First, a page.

MSP Nigel Don has discussed the importance of fishing businesses in our coastal communities at the Scottish Parliament.
Nigel Don, the MSP for Angus North and the Mearns area, drew attention to the importance of Murray McBay & Co. based in Johnshaven and noted that without such businesses some of our coastal communities would be little more than commuter villages.
Mr Don told the Review: “Inshore fishing is a long-term part of Scotland’s economy, culture, and life, and we should not take any short-term decisions that would compromise that.”
Considering the impact of climate change on inshore waters has added to the need to address the issue, as fish species are moving in the North Sea to adjust to the rising water temperatures.”
Mr Don continued: “A result of climate change is that fish are moving around; large cold water species are moving deeper and warm-water species are moving to shallower waters, so it is necessary for the industry to adapt.
“I welcome the establishment of local inshore fishery groups because the management of our inshore waters needs to be collective effort.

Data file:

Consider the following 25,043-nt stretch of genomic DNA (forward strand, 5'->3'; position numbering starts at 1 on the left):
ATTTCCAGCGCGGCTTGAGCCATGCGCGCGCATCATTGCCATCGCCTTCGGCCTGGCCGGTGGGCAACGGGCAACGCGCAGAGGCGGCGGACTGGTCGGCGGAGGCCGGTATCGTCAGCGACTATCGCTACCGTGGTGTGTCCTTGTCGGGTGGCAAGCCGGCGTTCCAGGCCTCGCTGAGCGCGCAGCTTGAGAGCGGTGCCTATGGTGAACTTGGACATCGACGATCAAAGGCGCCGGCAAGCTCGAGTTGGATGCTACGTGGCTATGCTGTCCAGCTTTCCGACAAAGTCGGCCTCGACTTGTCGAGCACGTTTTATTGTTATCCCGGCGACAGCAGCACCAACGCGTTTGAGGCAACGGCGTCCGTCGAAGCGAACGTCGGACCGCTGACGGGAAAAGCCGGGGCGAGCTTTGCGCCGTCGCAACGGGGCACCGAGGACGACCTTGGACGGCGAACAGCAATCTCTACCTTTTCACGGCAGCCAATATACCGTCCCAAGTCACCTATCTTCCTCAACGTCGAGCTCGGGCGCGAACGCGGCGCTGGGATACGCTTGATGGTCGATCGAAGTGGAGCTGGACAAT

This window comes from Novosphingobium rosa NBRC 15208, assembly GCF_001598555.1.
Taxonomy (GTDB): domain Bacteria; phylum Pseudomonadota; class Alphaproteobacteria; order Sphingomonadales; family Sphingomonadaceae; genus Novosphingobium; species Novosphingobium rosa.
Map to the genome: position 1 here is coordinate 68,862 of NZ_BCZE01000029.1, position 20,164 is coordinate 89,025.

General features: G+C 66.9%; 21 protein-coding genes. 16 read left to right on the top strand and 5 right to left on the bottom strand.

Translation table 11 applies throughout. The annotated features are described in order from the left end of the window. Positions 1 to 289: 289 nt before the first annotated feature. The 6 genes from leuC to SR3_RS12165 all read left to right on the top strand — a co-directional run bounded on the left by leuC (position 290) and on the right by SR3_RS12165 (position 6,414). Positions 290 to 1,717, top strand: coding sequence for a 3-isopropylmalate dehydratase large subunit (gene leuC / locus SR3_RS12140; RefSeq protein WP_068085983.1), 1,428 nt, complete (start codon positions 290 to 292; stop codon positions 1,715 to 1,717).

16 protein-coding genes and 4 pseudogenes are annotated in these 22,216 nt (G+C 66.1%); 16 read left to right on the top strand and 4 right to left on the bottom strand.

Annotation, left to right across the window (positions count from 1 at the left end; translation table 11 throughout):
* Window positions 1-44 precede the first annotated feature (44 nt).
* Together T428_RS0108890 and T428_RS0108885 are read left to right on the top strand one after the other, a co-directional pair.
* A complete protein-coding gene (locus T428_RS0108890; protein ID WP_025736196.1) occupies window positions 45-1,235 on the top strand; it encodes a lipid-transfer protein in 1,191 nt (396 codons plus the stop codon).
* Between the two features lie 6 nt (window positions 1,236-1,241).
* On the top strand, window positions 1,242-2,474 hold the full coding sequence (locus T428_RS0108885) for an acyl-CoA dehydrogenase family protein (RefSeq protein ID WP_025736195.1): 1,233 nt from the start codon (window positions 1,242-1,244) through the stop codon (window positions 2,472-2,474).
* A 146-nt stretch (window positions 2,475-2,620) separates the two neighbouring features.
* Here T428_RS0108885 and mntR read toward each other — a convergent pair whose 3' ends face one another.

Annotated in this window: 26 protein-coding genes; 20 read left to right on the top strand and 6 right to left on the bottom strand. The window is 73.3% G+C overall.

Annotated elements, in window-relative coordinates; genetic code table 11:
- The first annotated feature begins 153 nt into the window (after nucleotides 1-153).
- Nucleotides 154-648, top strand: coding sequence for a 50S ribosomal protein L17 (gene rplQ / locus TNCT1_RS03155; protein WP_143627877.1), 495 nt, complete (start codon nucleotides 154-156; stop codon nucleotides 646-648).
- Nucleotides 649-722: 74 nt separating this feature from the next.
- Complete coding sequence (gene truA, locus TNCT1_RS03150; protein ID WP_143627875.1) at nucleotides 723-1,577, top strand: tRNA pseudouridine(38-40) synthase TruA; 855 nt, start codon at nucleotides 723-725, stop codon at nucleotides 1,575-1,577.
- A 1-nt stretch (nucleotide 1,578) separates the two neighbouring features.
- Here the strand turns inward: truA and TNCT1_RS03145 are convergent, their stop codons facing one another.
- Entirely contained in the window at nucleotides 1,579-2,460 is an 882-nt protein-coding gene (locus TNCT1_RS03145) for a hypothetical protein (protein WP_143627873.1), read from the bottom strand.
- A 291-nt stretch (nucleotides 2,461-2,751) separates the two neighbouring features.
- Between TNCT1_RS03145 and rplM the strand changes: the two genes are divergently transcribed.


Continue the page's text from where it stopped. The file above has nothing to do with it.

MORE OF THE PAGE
“And I also encourage the Scottish Government to ensure that we have the best possible scientific information to guide us.”
Global warming has forced fish stocks in the North Sea many miles north to cooler waters, according to a study by climate change scientists and experts.
Major fish species, including cod and haddock, have sought out cooler waters in response to a 1C rise in the temperature of the North Sea over the past 25 years.
In the same period, more exotic southern species have started to arrive in North Sea waters and established themselves.
The shift in fish populations has profound implications for fisheries which have already driven stocks to record lows, the researchers say.
The climate change scientists found that 21 species had shifted their distributions in line with the rise in sea temperature, and 18 species had moved much further north. According to the study, published today in the journal Science, the North Sea cod population has moved 73 miles towards the Arctic while haddock have moved 65 miles north.